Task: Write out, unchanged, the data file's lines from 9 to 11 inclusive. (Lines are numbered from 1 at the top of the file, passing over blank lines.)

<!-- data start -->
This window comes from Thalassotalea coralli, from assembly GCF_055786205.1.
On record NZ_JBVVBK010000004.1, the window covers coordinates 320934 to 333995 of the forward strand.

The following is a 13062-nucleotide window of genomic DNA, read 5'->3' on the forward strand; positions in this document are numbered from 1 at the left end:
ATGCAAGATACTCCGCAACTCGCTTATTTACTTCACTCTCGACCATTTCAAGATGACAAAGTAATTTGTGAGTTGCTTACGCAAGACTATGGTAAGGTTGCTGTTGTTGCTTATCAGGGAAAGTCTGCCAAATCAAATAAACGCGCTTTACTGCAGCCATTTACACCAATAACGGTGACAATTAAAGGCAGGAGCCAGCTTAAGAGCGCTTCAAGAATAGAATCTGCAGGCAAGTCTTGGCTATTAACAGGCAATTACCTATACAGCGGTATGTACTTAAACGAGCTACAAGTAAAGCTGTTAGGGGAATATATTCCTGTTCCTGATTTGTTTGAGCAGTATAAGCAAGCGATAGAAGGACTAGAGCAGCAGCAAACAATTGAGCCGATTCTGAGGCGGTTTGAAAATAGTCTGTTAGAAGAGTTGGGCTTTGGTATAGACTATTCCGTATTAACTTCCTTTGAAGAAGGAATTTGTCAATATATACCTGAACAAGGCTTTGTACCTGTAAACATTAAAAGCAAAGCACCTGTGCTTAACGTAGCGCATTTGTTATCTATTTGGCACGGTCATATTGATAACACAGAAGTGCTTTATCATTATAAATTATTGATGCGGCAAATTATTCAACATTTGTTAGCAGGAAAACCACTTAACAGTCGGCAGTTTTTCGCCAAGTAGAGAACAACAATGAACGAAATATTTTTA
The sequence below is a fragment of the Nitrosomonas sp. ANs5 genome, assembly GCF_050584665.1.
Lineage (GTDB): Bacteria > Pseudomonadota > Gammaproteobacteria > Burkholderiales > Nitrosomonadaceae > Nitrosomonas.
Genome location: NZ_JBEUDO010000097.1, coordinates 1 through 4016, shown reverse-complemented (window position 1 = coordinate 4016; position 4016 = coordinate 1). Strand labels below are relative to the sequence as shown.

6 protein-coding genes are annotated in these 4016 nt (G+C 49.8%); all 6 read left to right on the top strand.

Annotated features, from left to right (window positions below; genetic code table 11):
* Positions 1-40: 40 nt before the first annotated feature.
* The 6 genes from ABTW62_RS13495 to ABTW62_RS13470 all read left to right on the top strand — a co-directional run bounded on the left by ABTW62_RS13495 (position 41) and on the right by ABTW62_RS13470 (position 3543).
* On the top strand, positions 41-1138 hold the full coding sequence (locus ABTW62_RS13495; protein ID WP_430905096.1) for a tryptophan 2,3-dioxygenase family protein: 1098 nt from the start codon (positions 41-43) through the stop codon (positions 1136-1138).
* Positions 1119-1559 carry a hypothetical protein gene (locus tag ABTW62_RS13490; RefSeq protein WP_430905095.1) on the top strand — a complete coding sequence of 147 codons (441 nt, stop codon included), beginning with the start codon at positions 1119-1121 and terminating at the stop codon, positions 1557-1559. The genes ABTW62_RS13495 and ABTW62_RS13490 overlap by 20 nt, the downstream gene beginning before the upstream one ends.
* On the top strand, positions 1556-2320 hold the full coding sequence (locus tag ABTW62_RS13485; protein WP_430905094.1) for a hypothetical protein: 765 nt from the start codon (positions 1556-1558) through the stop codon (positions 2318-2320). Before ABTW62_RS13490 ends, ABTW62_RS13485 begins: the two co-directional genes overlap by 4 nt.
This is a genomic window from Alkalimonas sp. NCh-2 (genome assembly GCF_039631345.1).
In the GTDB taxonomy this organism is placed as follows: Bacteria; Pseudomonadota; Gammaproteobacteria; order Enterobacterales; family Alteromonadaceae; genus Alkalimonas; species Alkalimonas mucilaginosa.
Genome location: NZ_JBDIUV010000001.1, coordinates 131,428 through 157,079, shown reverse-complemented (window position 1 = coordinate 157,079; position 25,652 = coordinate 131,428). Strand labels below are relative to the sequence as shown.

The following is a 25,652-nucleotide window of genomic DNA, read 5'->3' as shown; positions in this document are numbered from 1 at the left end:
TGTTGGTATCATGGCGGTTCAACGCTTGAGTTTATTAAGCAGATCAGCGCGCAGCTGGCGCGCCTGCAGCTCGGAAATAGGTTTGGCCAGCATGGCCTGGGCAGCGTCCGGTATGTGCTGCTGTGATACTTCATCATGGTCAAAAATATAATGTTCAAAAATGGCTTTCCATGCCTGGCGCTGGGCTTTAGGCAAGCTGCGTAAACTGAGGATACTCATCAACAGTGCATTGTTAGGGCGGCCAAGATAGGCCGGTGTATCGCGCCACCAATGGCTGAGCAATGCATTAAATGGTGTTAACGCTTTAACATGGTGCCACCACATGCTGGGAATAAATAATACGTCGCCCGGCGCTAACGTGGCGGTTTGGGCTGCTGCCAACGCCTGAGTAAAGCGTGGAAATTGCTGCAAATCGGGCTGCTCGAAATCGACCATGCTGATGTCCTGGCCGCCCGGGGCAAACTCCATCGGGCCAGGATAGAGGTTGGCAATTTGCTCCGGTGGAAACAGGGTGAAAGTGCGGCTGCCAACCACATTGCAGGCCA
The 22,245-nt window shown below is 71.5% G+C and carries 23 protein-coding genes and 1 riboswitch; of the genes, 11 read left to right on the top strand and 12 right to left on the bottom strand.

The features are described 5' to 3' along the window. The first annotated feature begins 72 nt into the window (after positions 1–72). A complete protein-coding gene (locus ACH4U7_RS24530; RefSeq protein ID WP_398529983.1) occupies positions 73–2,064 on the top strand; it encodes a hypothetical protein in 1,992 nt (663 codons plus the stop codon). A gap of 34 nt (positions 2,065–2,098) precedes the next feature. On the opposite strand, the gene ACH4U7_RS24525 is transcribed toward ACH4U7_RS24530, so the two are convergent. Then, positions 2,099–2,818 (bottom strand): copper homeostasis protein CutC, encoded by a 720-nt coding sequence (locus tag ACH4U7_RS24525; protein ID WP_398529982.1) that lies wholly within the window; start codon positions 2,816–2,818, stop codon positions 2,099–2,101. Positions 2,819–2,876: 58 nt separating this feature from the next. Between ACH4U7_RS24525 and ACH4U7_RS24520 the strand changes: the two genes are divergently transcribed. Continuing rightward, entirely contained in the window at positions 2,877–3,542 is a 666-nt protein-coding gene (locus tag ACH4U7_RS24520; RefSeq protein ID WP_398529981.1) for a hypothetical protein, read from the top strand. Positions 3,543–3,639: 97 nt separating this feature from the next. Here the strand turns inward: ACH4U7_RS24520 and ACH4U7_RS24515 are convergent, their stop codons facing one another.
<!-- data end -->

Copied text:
Annotated features, from left to right (window positions below; genetic code table 11):
* Positions 1-40: 40 nt before the first annotated feature.
* The 6 genes from ABTW62_RS13495 to ABTW62_RS13470 all read left to right on the top strand — a co-directional run bounded on the left by ABTW62_RS13495 (position 41) and on the right by ABTW62_RS13470 (position 3543).